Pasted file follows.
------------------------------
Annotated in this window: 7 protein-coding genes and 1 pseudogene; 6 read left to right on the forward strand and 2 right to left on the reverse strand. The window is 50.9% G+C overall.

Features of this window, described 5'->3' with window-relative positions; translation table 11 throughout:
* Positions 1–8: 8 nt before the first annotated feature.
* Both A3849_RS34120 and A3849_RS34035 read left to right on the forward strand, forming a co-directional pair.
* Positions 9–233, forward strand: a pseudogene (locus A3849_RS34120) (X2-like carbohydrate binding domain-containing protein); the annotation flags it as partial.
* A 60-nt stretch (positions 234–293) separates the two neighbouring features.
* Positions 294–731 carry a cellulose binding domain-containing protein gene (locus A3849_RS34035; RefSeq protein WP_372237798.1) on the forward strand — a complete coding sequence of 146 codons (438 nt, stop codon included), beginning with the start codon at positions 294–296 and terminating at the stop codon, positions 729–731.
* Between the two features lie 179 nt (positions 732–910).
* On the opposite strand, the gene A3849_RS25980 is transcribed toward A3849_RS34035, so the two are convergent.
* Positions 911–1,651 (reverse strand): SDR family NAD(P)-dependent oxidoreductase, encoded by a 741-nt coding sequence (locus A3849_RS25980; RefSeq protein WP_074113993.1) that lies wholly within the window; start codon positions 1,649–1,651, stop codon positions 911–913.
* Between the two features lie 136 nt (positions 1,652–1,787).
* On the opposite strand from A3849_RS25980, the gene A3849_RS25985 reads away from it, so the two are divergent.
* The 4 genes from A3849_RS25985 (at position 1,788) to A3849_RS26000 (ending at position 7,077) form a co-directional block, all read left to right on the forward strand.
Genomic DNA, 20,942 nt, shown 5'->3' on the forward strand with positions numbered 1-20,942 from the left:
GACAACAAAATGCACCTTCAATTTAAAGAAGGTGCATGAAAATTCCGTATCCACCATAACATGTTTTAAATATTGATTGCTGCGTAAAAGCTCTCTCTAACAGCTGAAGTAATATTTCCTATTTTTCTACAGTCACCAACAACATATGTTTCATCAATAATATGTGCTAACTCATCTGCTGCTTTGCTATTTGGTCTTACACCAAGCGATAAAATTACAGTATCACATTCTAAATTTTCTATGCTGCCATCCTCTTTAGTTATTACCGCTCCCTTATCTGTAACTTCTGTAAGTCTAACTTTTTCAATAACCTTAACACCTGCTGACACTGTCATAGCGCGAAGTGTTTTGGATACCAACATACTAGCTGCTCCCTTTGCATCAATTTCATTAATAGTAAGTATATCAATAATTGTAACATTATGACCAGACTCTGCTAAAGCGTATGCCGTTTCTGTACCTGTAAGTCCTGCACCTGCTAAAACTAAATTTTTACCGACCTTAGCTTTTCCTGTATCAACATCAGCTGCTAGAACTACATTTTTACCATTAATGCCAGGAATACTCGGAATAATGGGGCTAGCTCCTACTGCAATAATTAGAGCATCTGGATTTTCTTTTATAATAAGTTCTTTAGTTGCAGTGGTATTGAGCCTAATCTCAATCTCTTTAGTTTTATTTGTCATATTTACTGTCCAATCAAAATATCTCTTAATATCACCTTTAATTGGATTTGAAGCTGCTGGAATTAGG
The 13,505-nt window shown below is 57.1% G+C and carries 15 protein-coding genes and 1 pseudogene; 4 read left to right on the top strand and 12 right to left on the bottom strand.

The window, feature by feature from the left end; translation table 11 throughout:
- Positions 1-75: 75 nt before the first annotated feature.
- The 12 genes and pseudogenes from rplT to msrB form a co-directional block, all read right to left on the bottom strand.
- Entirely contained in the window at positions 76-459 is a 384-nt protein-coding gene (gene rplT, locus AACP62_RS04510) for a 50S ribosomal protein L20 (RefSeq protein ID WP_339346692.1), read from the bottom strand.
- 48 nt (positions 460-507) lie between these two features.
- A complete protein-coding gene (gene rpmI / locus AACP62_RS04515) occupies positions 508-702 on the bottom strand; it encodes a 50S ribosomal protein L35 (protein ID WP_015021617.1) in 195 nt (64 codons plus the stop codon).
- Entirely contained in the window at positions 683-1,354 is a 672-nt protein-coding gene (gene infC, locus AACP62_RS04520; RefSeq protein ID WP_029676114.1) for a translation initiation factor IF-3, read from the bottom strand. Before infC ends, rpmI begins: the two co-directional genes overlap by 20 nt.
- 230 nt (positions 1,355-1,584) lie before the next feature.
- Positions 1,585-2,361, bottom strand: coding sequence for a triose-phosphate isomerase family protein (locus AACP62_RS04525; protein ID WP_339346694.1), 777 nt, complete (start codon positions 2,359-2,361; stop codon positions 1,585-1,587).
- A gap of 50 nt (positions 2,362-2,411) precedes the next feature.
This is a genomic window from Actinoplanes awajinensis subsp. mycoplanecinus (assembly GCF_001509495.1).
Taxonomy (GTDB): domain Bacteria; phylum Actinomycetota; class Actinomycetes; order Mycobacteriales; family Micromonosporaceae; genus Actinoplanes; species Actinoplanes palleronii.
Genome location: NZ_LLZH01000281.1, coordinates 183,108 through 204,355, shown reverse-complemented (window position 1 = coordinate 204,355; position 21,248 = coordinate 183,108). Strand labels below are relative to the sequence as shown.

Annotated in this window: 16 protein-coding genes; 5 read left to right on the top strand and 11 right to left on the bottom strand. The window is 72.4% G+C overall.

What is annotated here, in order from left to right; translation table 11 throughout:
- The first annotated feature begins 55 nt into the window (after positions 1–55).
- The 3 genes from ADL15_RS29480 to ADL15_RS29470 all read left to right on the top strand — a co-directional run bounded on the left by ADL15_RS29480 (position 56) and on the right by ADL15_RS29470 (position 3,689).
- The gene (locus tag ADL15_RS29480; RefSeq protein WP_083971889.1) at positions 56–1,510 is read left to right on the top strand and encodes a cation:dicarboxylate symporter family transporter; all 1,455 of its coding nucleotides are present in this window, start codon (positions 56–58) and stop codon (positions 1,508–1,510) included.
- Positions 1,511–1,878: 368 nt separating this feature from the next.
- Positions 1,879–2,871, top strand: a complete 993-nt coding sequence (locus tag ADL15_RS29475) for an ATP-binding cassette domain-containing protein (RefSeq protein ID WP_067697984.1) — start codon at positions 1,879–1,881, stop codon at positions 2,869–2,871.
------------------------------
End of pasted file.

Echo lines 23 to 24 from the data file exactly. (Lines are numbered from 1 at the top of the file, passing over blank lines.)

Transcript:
- Entirely contained in the window at positions 683-1,354 is a 672-nt protein-coding gene (gene infC, locus AACP62_RS04520; RefSeq protein ID WP_029676114.1) for a translation initiation factor IF-3, read from the bottom strand. Before infC ends, rpmI begins: the two co-directional genes overlap by 20 nt.
- 230 nt (positions 1,355-1,584) lie before the next feature.